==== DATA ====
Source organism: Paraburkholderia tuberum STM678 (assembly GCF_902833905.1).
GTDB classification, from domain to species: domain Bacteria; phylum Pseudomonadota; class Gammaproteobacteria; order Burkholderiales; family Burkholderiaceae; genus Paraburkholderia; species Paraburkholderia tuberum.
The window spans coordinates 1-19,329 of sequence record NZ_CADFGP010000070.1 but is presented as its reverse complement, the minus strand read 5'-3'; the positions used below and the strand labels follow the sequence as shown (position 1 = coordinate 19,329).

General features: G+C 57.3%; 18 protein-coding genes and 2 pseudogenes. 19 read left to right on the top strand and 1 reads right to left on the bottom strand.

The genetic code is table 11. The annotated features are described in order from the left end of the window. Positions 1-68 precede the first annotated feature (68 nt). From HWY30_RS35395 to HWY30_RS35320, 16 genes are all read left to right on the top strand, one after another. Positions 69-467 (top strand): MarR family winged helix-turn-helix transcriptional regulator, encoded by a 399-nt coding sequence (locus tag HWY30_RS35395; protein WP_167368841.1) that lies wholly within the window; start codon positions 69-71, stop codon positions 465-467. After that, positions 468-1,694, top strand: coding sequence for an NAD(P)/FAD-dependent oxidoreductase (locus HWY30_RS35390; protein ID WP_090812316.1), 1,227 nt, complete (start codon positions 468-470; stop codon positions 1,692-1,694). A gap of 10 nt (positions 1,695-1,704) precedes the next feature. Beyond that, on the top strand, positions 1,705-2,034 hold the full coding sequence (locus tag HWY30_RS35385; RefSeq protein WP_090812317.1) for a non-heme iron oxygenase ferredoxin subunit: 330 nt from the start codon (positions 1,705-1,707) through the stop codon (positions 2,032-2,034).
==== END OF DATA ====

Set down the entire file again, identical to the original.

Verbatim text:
Source organism: Paraburkholderia tuberum STM678 (assembly GCF_902833905.1).
GTDB classification, from domain to species: domain Bacteria; phylum Pseudomonadota; class Gammaproteobacteria; order Burkholderiales; family Burkholderiaceae; genus Paraburkholderia; species Paraburkholderia tuberum.
The window spans coordinates 1-19,329 of sequence record NZ_CADFGP010000070.1 but is presented as its reverse complement, the minus strand read 5'-3'; the positions used below and the strand labels follow the sequence as shown (position 1 = coordinate 19,329).

General features: G+C 57.3%; 18 protein-coding genes and 2 pseudogenes. 19 read left to right on the top strand and 1 reads right to left on the bottom strand.

The genetic code is table 11. The annotated features are described in order from the left end of the window. Positions 1-68 precede the first annotated feature (68 nt). From HWY30_RS35395 to HWY30_RS35320, 16 genes are all read left to right on the top strand, one after another. Positions 69-467 (top strand): MarR family winged helix-turn-helix transcriptional regulator, encoded by a 399-nt coding sequence (locus tag HWY30_RS35395; protein WP_167368841.1) that lies wholly within the window; start codon positions 69-71, stop codon positions 465-467. After that, positions 468-1,694, top strand: coding sequence for an NAD(P)/FAD-dependent oxidoreductase (locus HWY30_RS35390; protein ID WP_090812316.1), 1,227 nt, complete (start codon positions 468-470; stop codon positions 1,692-1,694). A gap of 10 nt (positions 1,695-1,704) precedes the next feature. Beyond that, on the top strand, positions 1,705-2,034 hold the full coding sequence (locus tag HWY30_RS35385; RefSeq protein WP_090812317.1) for a non-heme iron oxygenase ferredoxin subunit: 330 nt from the start codon (positions 1,705-1,707) through the stop codon (positions 2,032-2,034).